“Rotten Sweet Potato” & Other Funny but Unflattering Nicknames Among Chinese Friends and Family

By Llez – Own work, CC BY-SA 3.0, https://commons.wikimedia.org/w/index.php?curid=10483011

Note to everyone waiting on my moving announcement – sorry to keep you all in suspense on this, but I promise I’ll share the news soon. Please bear with me and in the meantime, enjoy this lighthearted post!

Do American men love to give their male friends unflattering nicknames? That was the conclusion of one American standup comedian I once watched years ago on cable television. He claimed women never do this, and followed it up with the seemingly preposterous example of a fictional woman dialing up her close girlfriend saying, “Hey Betty, you water-retaining cow, how are you?”

If only that comedian heard about the nicknames among my husband’s circle of male friends and relatives. Most are unflattering, and some are even downright derogatory. In other words, they’d be right at home in any standup comedy routine.

Is this phenomenon a worldwide guy thing or just a coincidence? While we ponder that, here are several examples of those unflattering nicknames from my husband’s own circle of guy friends and relatives in China.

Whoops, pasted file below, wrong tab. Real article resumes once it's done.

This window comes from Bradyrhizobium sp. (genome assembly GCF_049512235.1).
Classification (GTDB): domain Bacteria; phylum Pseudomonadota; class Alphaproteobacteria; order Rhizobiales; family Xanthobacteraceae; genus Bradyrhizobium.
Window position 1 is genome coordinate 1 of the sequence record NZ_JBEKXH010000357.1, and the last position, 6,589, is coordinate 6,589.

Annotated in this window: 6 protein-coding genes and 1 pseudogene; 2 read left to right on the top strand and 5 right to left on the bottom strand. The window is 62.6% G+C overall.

Jīpìgu/鸡屁股 – literally “chicken butt.” I wonder if this guy always gets the rear end of all the chicken served at banquets as a joke?

Làlìtóu/瘌痢头 – literally someone with a head of favid, a rare fungal disease usually affecting the scalp. You can read about it in this Wikipedia article, though I don’t recommend checking it out during dinnertime. Makes you wonder about the guy with this nickname and how he ended up with it.

Lànfānshǔ/烂番薯 – literally “rotten sweet potato.” I have no idea where this nickname came from, but I’m pretty sure it has nothing to do with his cooking ability.

Mázi/麻子 –refers to someone with either a pockmarked face or a face covered in moles. I know a number of folks in the US who suffered through childhood because of freckles or other facial features such as moles or scars. I guess in China you don’t get a pass on this; and sometimes, you get a nickname.

Sóng/ — a term for male reproductive fluid. Try imagining someone with this nickname and see if you don’t laugh.

Yánghuǒdànzǐ/洋火弹子 – literally “matches and a shot from a bullet,” this nickname refers to the fellow’s prominent mullet. I guess this guy’s hair is really “on fire.” 😉

What unflattering nicknames have you heard?

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2 Replies to ““Rotten Sweet Potato” & Other Funny but Unflattering Nicknames Among Chinese Friends and Family”

  1. when i was younger, my nickname was “dai pou wor” ( in cantonese), this means wor is a big liar (dai pou means big liar, wor (wor means peace) is my chinese second given name, in hk, we did not call our friends by their first given name.

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